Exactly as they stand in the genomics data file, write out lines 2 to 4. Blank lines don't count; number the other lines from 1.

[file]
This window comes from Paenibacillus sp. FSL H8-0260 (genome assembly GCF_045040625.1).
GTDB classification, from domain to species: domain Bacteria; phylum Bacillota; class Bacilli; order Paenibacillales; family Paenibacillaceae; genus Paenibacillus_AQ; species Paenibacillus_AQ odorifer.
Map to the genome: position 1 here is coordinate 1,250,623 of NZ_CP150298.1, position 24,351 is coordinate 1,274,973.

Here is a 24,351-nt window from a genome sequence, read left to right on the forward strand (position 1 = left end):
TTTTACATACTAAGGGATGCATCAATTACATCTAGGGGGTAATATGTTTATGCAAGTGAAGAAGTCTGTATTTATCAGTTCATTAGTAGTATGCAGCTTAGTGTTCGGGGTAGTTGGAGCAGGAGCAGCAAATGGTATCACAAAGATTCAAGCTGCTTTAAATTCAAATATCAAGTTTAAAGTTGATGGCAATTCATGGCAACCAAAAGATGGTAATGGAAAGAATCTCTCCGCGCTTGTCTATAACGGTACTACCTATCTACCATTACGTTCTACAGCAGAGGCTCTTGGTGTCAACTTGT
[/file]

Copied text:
GTDB classification, from domain to species: domain Bacteria; phylum Bacillota; class Bacilli; order Paenibacillales; family Paenibacillaceae; genus Paenibacillus_AQ; species Paenibacillus_AQ odorifer.
Map to the genome: position 1 here is coordinate 1,250,623 of NZ_CP150298.1, position 24,351 is coordinate 1,274,973.

Here is a 24,351-nt window from a genome sequence, read left to right on the forward strand (position 1 = left end):